Last year I saved Beamer, one of my best friends from death.
Beamer is a sheep.
After a period of severe depression last year, I moved from New York City to work and live on a therapeutic working ranch community in Vermont. I needed to be around people and have a meaningful schedule, every day. While I worked on many jobs with people around the ranch the being that opened my heart the most was Beamer
I went to the pasture and hung out with the little bottle baby. He loved being around people. Due to a traumatic birth Beamer had big, bulging eyes and was knock-kneed. But he was a lovable goof. He and I would cuddle together in the field, basking in the sunshine. I was in heaven. This was the best therapy. One day he put his head down and started backing up like he was going to charge me. I yelled, “Beamer!” and he stopped.
All was well for a while, but then he did it again and this time he rammed me, full force, right in the knees. I had to kick him away. Then I ran away, over the fence.
Beamer had a botched castration and his hormones had taken over. He began to ram everyone and chase the lady sheep. I wanted to be exempt from his aggression since we’d spent the summer and fall bonding, but he rammed me just like everyone else. I felt sad that my sweet little sheep wasn’t my friend any more.
The night before the ranch was going to “send him to auction” which meant slaughter, I found out and was heartbroken and responded.
I’ve heard many accounts that Beamer will be sent to auction soon … maybe even tomorrow. I find this upsetting on many levels.
I know your point of view is that an animal on a farm must be productive. So, with this mindset, Beamer has no place here. I disagree with that. I know spending time with him has calmed and cheered me in a way that was not possible from other people. That has great value.
I also believe that a strictly utilitarian philosophy for the farm and the animals here is not in line with the greater mission of the Ranch– which is to help people heal and recover through working together. The farm should support that mission, not that of a commercial farm, and shipping Beamer off to slaughter without having a discussion will cause distress. I know he has been ramming people, and I understand that is definitely a problem. But I don’t think this issue is being dealt in a creative, respectful or open manner.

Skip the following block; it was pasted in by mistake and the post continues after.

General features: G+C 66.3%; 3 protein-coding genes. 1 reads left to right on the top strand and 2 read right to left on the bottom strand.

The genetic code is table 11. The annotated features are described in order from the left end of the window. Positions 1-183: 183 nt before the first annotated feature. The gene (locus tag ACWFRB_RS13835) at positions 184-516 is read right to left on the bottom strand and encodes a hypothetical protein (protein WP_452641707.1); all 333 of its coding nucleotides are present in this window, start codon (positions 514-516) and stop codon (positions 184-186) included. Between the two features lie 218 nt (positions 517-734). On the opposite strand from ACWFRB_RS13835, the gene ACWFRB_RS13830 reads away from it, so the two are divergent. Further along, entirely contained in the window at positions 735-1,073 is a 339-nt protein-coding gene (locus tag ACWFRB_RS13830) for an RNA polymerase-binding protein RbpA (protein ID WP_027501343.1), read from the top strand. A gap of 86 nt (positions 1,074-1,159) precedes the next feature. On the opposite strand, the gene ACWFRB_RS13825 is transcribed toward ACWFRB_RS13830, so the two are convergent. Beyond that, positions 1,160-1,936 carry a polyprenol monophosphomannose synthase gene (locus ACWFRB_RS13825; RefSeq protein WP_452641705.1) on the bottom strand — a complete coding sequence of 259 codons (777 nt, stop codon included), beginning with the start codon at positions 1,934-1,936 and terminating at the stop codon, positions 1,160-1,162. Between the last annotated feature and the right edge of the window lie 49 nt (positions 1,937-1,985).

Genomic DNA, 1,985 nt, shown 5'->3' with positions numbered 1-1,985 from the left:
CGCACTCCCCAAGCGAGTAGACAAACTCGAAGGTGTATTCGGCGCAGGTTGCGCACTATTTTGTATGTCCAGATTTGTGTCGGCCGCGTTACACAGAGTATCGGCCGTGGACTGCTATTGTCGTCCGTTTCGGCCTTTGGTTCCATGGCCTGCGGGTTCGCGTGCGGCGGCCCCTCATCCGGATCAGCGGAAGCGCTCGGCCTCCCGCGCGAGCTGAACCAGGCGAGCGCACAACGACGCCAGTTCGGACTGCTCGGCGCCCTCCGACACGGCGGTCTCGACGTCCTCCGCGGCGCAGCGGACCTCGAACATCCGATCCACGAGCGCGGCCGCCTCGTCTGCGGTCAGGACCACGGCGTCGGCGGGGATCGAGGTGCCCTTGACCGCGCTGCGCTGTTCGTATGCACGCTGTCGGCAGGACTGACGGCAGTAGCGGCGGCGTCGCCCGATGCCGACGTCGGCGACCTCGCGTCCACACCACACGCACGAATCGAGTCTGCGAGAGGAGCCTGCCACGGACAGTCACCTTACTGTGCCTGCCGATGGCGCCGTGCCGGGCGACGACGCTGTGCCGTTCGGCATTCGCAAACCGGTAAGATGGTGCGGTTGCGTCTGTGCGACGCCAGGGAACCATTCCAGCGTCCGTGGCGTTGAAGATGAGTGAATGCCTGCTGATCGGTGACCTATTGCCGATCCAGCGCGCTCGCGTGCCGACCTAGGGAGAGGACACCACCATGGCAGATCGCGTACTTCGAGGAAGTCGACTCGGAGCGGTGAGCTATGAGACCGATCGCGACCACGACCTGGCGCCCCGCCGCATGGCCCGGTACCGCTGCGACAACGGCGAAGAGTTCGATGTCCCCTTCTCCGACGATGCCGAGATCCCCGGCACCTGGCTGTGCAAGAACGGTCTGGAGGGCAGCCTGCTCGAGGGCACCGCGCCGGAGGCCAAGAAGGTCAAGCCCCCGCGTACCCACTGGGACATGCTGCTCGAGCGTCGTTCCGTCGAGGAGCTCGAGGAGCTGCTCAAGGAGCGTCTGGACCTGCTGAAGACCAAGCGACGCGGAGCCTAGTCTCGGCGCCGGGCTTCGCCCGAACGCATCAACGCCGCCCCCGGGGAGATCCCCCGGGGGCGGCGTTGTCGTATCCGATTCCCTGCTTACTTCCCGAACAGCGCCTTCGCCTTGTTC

I know I am not alone with this. I just haven’t had time to organize peoples’ voices and since I heard, late tonight, that Beamer will go to auction tomorrow I would not be at peace with myself if I didn’t speak up right now.
I ask you not to send Beamer to auction tomorrow and open up a dialogue.
My letter worked. Beamer was given a new home, complete with his own harem of lady sheep.
ABOUT STACY HARSHMAN:
Stacy Harshman recently relocated from NYC to Vermont where she currently works on a therapeutic farm. After a Midwestern childhood in a family of designers, antique dealers, and equestrians, Stacy traveled extensively before finding a home in New York City, which she still maintains.
Always driven toward creative expression, Stacy writes fiction, memoir and essays, and has written and recorded five albums of original music.
Her passion for color and pattern led to the launch of Andarina Designs, a custom lighting design company. Stacy is inspired by women all over the world, working in community partnerships to produce beautiful and sustainable work. Currently, her favored form of expression is mixed media painting-collages. She devotes her time to animals and to the healing arts.